Meanwhile several hundred Latvians demonstrated against Poikāns' arrest and the search and seizure of Latvian television journalist Ilze Nagla's home. Her laptop computer, containing working materials for her investigative weekly program DeFacto was seized along with an external hard disk and other media.
Two different protests, organized by communicating on the social media tool Twitter were held at the main Government House (the Cabinet of Ministers) and the Prosecutor's Office, both in downtown Riga, Protestors used chalk to write protest slogans on the broad sidewalk in front of the Cabinet of Ministers. These included demands to free Neo and for the protection of the freedom of the press in Latvia. Nagla appeared among the protestors and was given flowers by an admirer. She was interviewed by Swedish radio and local media. As in earlier interviews, she called the raid on her home late at night by plainclothes police an attack on the right of journalists to protect their sources and a frightening experience.
Nagla returned home alone around 10 pm and was confronted by a man in her stairwell who put his foot in her door before producing a search warrant requested by the police and authorized by a prosecutor (and approved the following day by a court). The search took around two hours. Police officials claimed the extraordinary search was necessary for operational purposes, a procedure the normally would be used to search the home of a person suspected of harboring a dangerous fugitive or preparing a terrorist attack.
A police spokesman also said that the search "was not aimed at Nagla's professional activities" although it resulted in most, if not all of her work-related electronic files being seized.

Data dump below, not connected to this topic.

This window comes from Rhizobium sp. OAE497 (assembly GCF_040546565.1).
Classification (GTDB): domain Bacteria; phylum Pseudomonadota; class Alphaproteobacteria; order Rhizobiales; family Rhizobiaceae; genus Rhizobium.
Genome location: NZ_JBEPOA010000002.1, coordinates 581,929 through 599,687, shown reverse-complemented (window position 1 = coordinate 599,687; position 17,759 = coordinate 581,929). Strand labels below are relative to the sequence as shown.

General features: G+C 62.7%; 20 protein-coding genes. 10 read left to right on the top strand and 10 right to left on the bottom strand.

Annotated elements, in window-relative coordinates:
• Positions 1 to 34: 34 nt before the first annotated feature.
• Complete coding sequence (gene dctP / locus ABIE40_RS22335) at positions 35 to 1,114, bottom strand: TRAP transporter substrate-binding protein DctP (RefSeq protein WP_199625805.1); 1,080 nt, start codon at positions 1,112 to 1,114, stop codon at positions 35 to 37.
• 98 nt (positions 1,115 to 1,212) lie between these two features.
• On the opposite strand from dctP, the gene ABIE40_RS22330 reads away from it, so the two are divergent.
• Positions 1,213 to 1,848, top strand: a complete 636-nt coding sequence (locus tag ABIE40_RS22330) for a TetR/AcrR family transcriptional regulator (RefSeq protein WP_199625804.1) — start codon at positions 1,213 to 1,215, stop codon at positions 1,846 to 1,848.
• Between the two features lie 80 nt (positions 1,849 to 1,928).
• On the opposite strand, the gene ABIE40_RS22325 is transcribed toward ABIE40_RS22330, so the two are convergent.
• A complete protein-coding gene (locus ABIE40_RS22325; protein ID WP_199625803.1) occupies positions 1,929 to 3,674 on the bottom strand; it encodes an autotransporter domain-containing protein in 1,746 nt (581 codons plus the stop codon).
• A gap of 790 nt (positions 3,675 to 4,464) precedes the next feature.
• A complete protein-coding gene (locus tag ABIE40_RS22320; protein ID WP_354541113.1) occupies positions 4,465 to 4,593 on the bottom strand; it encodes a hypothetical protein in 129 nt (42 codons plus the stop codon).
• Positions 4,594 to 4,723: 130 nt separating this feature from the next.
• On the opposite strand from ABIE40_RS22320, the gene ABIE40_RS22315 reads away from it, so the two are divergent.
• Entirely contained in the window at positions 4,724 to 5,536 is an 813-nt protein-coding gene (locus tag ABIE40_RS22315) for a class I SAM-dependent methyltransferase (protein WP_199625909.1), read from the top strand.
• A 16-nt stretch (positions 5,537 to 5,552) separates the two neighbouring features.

Aleksejs Loskutovs, a lawyer  and the former head of the Bureau to Prevent and Combat Corruption (Latvian abbreviation KNAB) has offered to be Poikān's defense attorney. While a popular and sometimes controversial figure with political ambitions, Loskutovs admits he has no experience in press freedom cases and in what will be a political trial if charges are brought against the IT expert.

Wednesday, May 12, 2010

IT researcher arrested, Latvian TV investigative journalist's home raided by police

The Latvian police have detained Ilmārs Poikāns, a researcher in artificial intelligence at the University of Latvia's Computer Science department on suspicion that he is "Neo", the Robin Hood-like cyberactivist who leaked public sector salary statistics showing that many top officials didn't take government-mandated salary cuts and other austerity measures.
According to news reports, Poikāns, 31.  was arrested at his workplace late at night on Tuesday, May 12. The police also seized a private server hosted by the university Computer Science department.  He could face up to 10 years in prison for disclosing confidential information with resulting "serious consequences."
The Latvian police also simultaneously raided the home of Latvian television's investigative journalist Ilze Nagle, apparently in connection with the Poikāns, who is  suspected of obtaining government and public salary information through a leak in the State Revenue Service IT system.  Nagle, who is host of the weekly investigative Latvian TV program "De Facto" , was among the first to report on "Neo" and a cyberactivist group called the  4th Awakening People's Army. "Neo" later published links to compilations of public sector salaries on the social media application Twitter.
The police seized Nagle's computer and other data platforms (hard disks, flash drives).  Nagle  called the raid a violation of press freedom and laws allowing journalists to protect their sources.
Police spokesmen said that the raid on Nagle's home had nothing to do with " her professional work". Nagle, however, said the police action showed that the Latvian authorities could conduct searches and intimidation against any investigative journalist and seize all information regarding sources and professional contacts.